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INTERNSHIP SWAPPING: Is It Unethical to Trade Internships?

Thursday, May. 30, 2013

Small business owners and corporate executives have long faced the problem of whether to hire their children for summer internships and entry-level positions. On one hand, executives know the importance of gaining “real-world” experience at an early age, but on the other, hiring direct family raises many concerns of favoritism and conflict of interest. In response, a recent trend has emerged: “internship swapping.” The quid pro quo arrangement works something like this; “I’ll hire your daughter for the summer at my law firm, if you give my son an internship at your accounting agency.” Taken at face value, it appears to be an elegant solution as neither firm has a familial connection to the new hire. Still, some argue that this is just another way of protecting the special opportunities for the well-connected. Should top executives be engaging in internship swapping?

  Patrick: Internship swapping is unethical as it involves manipulating company resources for personal gain. The company misses out on hiring the best available candidate, or worse, the position is created solely for the sake of “the swap” adding to bloat and inefficiency at the company. Hiring based on reputation and personal endorsements will always have a place in business, but internship swapping crosses the line.

  Kirk: Every company with a limited number of internships should develop a way of allocating those spots without favoritism. There is little difference between a top executive telling the head of internships to "hire my son" and "hire my friend's son." Either grants special treatment to the sons and daughters of the wealthy and well-connected. This is but a fig leaf to disguise the exercise of privilege.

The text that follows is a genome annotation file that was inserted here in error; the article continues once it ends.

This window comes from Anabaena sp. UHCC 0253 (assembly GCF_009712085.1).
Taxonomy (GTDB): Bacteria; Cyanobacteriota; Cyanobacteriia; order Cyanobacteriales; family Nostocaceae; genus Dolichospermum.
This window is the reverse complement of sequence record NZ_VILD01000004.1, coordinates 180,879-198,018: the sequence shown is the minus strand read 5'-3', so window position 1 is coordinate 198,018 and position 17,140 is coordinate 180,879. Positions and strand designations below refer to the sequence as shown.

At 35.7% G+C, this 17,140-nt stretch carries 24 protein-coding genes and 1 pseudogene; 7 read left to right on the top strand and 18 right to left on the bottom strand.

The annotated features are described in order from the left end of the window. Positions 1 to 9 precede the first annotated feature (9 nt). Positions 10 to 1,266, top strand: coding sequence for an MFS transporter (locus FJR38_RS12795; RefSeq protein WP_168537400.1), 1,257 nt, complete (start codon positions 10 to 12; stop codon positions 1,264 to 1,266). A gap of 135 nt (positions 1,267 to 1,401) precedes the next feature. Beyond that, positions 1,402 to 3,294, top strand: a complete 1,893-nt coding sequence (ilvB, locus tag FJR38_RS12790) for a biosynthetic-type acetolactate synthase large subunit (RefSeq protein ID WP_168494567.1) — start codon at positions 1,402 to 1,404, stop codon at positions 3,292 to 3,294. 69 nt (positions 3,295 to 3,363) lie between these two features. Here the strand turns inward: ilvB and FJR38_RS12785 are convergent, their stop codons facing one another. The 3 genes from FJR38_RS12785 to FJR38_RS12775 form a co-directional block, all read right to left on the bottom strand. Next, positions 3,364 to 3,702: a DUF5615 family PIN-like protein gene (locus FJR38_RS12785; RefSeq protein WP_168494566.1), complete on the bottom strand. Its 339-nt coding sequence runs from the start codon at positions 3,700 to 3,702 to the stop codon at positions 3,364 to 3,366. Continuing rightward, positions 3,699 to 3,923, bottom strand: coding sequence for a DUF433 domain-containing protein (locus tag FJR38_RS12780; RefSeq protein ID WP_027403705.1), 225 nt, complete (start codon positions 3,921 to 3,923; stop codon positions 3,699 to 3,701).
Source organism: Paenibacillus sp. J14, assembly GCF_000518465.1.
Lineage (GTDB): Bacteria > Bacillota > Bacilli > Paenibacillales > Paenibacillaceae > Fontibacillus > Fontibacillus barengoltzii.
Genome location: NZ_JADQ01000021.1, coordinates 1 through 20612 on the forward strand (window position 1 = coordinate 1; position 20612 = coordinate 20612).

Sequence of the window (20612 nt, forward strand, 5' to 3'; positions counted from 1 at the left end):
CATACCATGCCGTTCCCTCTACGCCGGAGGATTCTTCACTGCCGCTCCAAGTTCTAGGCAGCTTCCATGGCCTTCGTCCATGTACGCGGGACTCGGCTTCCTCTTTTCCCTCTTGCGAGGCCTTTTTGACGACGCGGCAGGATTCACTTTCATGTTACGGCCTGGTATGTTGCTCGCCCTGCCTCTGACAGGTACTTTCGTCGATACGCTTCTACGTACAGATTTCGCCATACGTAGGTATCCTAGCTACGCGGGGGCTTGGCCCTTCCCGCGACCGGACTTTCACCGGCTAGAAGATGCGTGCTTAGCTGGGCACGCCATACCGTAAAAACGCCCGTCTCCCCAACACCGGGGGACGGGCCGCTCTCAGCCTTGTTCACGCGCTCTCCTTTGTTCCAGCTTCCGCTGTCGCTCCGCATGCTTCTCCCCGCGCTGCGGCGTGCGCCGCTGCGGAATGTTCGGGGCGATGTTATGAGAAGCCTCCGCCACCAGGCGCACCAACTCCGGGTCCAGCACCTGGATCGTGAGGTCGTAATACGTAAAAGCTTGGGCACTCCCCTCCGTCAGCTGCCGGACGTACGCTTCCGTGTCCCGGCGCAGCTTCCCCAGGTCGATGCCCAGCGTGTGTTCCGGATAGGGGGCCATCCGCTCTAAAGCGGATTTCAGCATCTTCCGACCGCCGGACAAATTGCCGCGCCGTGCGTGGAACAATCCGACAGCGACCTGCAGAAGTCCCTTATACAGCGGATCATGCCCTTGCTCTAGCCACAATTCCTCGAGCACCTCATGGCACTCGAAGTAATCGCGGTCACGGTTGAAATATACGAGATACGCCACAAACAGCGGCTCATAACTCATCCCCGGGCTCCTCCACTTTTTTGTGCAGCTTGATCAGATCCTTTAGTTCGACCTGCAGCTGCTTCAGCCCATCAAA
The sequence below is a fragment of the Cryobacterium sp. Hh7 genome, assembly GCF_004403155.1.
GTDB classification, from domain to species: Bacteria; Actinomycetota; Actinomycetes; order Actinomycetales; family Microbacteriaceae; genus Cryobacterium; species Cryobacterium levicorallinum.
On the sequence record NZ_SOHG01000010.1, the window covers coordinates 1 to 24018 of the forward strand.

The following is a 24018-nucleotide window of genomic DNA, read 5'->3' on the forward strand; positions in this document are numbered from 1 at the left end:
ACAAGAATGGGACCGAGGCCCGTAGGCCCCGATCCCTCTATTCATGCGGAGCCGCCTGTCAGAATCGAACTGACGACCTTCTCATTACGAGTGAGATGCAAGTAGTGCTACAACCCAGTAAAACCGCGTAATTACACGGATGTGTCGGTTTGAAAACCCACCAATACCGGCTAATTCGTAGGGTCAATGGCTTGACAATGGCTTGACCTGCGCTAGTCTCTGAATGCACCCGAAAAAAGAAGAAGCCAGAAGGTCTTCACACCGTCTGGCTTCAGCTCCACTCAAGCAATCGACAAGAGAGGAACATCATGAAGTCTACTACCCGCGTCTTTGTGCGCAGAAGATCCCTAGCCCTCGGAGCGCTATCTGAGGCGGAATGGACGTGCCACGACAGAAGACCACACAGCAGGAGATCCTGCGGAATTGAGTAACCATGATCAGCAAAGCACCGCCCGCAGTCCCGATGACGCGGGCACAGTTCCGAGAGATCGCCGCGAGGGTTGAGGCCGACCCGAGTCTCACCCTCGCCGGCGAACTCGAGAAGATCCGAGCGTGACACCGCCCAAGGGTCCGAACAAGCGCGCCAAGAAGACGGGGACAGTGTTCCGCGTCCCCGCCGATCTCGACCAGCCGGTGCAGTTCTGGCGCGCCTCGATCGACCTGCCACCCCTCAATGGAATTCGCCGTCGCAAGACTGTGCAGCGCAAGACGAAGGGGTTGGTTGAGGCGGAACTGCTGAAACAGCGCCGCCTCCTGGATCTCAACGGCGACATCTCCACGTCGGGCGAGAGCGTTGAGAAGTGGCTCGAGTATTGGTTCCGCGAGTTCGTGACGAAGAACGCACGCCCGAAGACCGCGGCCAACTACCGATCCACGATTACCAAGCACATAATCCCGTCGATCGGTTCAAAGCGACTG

The Great Internship Swap

A Framework for Thinking Ethically



Comments Comments

Joe Schmid said on Jun 2, 2013
Internships are degree specific. Separate from the discussion generic summer employment and co-operative education. These are entirely different topics/programs. There are paid and unpaid internships (defined in the US by the DOL Wage and Hour Division). And there are internships required to complete a program of study; and internships that are not. A Career Center is an integral part of a University's Value Proposition to prospective students, "Why choose U of XYZ" (Case in point SCU). When thinking about "internship swapping" in this narrowed field of seeking an internship experience for a son or daughter that is not a curriculum requisite; or whose child does not attend a University with a Career Center; or whose child has not achieved academic standing to compete for intern positions, then what are you left with? A parent acting on the ethical obligations to their children. There are ethical and unethical scenarios of approaching this and a quid pro quo is close to the line (unrelated enterprises versus connected as a supplier, contractor, consultant, customer, or competitor). But the intrinsic question you raise is at what point does it become unethical, based on the criteria of a parent's compensation/title/position for a parent to help their children? - Like - 1 person likes this.
Patrick said on Jun 5, 2013

Joe, great points. I did not consider the concern that not all students have equal representation (i.e. career centers or otherwise), and parents may be able, perhaps obligated, to fill in the gaps. I'd agree that there are ethical/unethical ways for parents to go about this, though I'd think that career centers are more so above board because they place students in jobs via the traditional pipeline allowing for fair access and opportunity. Despite this, I'd agree that the current job placement system is full of unearned privileges and unfair advantages.

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Mary Ann said on Feb 26, 2015
I completely agree, Joe! I personally think internship swapping is unethical. ;) - Like - 2 people like this.
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